Tuesday, November 30, 2010

"Open Sesame" in Beyond Bizarre

We're delighted to be twice-referenced in Varla Ventura's Beyond Bizarre, an entertaining collection of stranger-than-fiction stories and trivia. In the chapter on famous magicians, hoaxes, and feats of human endurance, see our explanation of why "open sesame" is the most straightforward magical key.

Monday, November 29, 2010

Fiction / Magic

Vladimir Nabokov's word for fiction was magic, and he called the library "that citadel of illusion" (New York Times).

Thursday, November 25, 2010

The Alchemy of Words

The Weiser Books Blog has a piece about the alchemy of words:

Words, my friends, have power. The immediate success or failure of a book depends on many factors – timing and circumstance not least among them. But ultimately, an individual book lives or dies by the power of its content – words, ideas, the beauty of language.
One of the entries in our Magic Words: A Dictionary pops up:


“Just say the magic word: Oprah” – Vince Vittore, America’s Network (Jan. 1, 1995)

  • Dust
  • Fawn
  • “She who turns her back” – Adrian Room, Cassel’s Dictionary of First Names (2002)
Origins: This is the given name of the successful talk-show host and media mogul Oprah Winfrey. The word is of Hebrew origin.

Monday, November 22, 2010

Poetry and Magic in Black or White

"As with magic, poetry is black or white, depending on whether it serves the sub-human or the superhuman." —RenĂ© Daumal

Saturday, November 20, 2010

There are no S's in "Magic & Meaning"

We contributed an article in the December issue of MAGIC magazine about our favorite magical gathering. Here's a snippet:

There are No S's in "Magic & Meaning"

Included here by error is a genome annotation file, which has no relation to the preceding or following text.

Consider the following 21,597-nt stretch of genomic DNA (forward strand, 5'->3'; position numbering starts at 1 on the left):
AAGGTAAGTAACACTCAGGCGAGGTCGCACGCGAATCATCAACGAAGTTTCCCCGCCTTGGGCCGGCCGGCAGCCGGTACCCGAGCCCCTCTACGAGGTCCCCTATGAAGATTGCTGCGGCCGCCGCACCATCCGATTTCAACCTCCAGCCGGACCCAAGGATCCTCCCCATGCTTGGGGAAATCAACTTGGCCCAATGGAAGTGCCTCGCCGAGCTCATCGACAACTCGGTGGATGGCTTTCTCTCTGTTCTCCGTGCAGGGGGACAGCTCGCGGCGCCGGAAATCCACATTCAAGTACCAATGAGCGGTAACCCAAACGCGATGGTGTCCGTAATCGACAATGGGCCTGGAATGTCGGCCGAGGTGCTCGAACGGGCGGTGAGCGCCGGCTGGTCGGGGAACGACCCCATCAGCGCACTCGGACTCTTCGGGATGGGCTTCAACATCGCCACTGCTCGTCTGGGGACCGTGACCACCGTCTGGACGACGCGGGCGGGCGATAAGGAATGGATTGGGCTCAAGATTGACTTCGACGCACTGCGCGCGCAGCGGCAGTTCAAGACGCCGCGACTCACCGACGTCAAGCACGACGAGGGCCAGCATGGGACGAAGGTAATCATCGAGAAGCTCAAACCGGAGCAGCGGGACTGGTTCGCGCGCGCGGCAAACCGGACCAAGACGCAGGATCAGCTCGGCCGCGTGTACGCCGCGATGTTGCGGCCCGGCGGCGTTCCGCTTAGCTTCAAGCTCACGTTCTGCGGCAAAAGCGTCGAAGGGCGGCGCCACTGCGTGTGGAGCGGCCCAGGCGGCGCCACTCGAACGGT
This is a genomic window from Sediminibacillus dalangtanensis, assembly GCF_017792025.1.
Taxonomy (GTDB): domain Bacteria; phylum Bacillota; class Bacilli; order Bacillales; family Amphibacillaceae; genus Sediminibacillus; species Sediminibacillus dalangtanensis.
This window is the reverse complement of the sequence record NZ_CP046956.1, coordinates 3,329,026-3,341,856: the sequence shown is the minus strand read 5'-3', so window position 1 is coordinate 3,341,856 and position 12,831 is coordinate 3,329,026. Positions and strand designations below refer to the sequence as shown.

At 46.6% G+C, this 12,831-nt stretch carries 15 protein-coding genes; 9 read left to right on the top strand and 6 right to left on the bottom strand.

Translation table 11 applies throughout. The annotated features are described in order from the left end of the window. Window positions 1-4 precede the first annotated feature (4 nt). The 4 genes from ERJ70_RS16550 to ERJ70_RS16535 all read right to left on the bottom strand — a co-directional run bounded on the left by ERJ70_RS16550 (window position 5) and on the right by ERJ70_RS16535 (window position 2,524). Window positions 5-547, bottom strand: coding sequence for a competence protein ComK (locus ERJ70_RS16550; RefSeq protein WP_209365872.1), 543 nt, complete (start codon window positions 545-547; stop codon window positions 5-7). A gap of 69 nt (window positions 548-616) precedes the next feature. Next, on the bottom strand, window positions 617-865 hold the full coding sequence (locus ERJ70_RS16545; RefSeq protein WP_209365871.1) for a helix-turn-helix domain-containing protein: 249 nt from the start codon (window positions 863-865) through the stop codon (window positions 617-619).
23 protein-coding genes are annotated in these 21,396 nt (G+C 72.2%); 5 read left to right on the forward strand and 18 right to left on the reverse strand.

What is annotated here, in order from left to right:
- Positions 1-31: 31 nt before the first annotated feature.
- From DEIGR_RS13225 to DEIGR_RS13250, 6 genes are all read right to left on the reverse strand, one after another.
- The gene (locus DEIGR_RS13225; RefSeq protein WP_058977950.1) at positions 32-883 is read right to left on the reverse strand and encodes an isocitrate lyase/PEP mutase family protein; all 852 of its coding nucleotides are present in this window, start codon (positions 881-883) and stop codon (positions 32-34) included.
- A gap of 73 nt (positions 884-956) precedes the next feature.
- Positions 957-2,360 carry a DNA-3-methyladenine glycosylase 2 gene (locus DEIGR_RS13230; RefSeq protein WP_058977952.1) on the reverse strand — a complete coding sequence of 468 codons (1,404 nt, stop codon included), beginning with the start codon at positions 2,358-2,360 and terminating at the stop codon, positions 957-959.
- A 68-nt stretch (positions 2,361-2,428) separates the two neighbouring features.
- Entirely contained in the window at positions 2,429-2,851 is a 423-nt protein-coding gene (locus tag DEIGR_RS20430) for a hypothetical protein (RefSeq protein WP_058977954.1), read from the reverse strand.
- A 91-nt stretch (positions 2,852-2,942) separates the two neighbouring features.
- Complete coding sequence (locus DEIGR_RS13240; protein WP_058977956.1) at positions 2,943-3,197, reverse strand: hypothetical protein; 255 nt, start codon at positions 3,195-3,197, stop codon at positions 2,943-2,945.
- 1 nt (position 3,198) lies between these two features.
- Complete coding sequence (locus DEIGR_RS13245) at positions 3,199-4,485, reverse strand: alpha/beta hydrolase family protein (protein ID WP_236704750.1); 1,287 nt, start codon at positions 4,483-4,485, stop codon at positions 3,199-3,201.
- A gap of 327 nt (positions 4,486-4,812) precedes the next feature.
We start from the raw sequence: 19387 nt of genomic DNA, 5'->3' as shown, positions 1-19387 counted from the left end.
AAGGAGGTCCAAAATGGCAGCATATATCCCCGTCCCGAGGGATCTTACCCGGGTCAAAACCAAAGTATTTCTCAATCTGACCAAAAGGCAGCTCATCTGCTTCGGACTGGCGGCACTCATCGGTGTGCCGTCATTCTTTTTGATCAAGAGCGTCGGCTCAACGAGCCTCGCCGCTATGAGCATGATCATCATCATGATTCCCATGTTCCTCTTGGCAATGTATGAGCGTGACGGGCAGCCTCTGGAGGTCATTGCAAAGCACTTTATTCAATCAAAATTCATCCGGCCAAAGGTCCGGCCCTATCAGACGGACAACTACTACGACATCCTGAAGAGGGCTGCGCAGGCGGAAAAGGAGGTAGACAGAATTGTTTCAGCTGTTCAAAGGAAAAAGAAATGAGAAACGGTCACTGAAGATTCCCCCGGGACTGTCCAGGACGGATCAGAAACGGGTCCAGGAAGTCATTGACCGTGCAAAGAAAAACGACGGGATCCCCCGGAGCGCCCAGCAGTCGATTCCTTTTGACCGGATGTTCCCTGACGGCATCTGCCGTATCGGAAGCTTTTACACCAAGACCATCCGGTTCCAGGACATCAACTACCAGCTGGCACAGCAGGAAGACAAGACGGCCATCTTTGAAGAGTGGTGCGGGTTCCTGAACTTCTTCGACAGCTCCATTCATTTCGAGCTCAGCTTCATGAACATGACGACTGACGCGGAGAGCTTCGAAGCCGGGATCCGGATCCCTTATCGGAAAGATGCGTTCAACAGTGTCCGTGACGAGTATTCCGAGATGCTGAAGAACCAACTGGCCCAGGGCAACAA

What's the secret for keeping a magic conference from turning into a "vicious circle"? For host Jeff McBride, it's uncoiling that circle into a spiral, with a fixed starting point but enough momentum to spring. McBride's unwound magic circle, known as Magic & Meaning, is an innovative, annual conference held over four days in Las Vegas. McBride gathers a band of prominent thinkers, theorists, and philosophers of the art to spark insights for magicians from around the world. Attendees have only one thing in common: a quest to unravel the secrets of wonderment.

Wednesday, November 17, 2010


Kzspygv is the word for rainbow in Vladimir Nabokov's private language of synesthesia (as discussed in Speak: Memory, revised edition, 1967).

(Strange rainbow photo by ZeePack.)

Monday, November 15, 2010

Vanishing Writers of Magic Words

While participating in a writing workshop, Irene Borger was asked to gather every word that came to mind within a few minutes, as if one were saving these words from destruction. Irene found herself happily jotting Abracadabra, Open Sesame, Presto Change-o, and the like. "Yet, sometimes," she notes, "I find myself wondering what magic words can do when too many people who write them are vanishing" (From a Burning House, 1996).

Saturday, November 13, 2010


Bababadalgharaghtakamminarronnkonnbronntonnerronntuonnthunntrovarrhounawnskawntoohoohoordenenthurnuk is the thunderous voice of God made audible through the noise of Finnegan's fall in James Joyce's Finnegans Wake.

Tuesday, November 9, 2010

Turning Grief to Song

Blessed be thy tongue!
O magic word, that turns my grief to song!
—Pierre Corneille, Polyuecte, translated by Thomas Constable

Saturday, November 6, 2010

Abba Zabba

Abba Zabba appears in a Captain Beefheart song of the same name (1974). The lyrics are a sort of nursery rhyme about childhood rituals and seem to suggest that the primal syllables abba zabba are “song before song before song.”

Abba Zabba is also the name of an old-fashioned peanut butter taffy candy bar.

Friday, November 5, 2010


"One remembers his first modest advertisements headed with the magic word Thrift, Thrift, Thrift, thrice repeated; promising ten per cent on all deposits."
—Joseph Conrad, Chance (1913)

Tuesday, November 2, 2010


"'Little devils! . . . Shoot ’em! Jump on ’em with big boots! That’s the only way to deal with ’em . . . rabbits!' At that word, that magic word, she revived."
—Virginia Woolf, "Lappin and Lapinova" (1939)